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Auto body shop fighting insurance company over used parts

1 week 4 days 15 hours ago Thursday, February 08 2018 Feb 8, 2018 February 08, 2018 5:39 PM February 08, 2018 in News
Source: WBRZ

BATON ROUGE - There's an insurance fight brewing and it's got an auto body shop owner, fighting for the customer.

Owner of Miles Paint and Body, Chip Elkins, says he's been in the car business for years. Quite often, he says he's stuck fighting an insurance company's decision to cut corners and use used parts instead of new ones.

"I fight it every day," Elkins said.

Thursday, he called 2 On Your Side after a customer rolled into his shop needing repairs. The customer had been in an accident and it was ruled to be the other driver's fault. They've been working with State Farm to sign off on repairs, but the news has not sat well.

"State Farm wants to put two salvaged doors on this car," said Elkins.

The customer says the 2015 Chevy Impala was bought new. The driver's side door and the rear door need to be replaced. Elkins says the car should leave his shop the way it was in pre-accident condition.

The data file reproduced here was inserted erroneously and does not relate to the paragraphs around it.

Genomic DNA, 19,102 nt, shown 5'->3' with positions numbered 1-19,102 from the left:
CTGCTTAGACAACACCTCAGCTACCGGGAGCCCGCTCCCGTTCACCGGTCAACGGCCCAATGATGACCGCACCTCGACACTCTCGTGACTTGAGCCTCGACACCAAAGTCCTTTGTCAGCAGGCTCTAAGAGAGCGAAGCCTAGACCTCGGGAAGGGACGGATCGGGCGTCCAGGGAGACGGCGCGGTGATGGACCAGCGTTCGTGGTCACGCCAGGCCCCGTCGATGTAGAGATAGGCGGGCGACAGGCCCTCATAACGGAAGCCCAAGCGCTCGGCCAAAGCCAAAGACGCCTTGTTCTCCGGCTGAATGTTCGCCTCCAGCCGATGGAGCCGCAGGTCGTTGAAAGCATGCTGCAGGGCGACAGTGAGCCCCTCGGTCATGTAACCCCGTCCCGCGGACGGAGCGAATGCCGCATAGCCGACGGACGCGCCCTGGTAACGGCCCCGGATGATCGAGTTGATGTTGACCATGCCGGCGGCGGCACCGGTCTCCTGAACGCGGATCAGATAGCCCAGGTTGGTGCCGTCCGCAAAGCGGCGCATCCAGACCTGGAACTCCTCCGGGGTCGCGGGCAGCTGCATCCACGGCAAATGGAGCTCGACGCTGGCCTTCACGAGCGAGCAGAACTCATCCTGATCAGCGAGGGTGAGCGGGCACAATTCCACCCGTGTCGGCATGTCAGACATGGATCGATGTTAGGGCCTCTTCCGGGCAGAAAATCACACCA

"And pre-accident condition does not include junkyard parts," he said.

Elkins says there are a lot of unknowns when used parts like doors come into play. He never knows the backstory of where the parts come from or what type of environment they've been in. It can sometimes cause problems down the road.

"It can short out, can short the wiring harness out if these vehicles have been out in the weather forever with the doors open," he said. "There's no telling what's wrong with these doors."

With recent floods and weather events in Louisiana, Texas, and Florida, he fears a used part could be water-damaged.

According to documents provided by State Farm and a supplement provided by Elkins, the cost difference to use new doors is about $175 more than the estimate given by the insurance company.

"It's just not cost-effective to use them," he said.

Elkins says he works for the customer and he does not appreciate a company telling him how to make repairs.

"It's wrong," he said. "They need to look out for the customer, they don't need to look out for their pocketbook."

State Farm tells 2 On Your Side it cannot discuss claims with third parties and if a customer has questions or concerns about their claim, they should continue to work through their claim contact.

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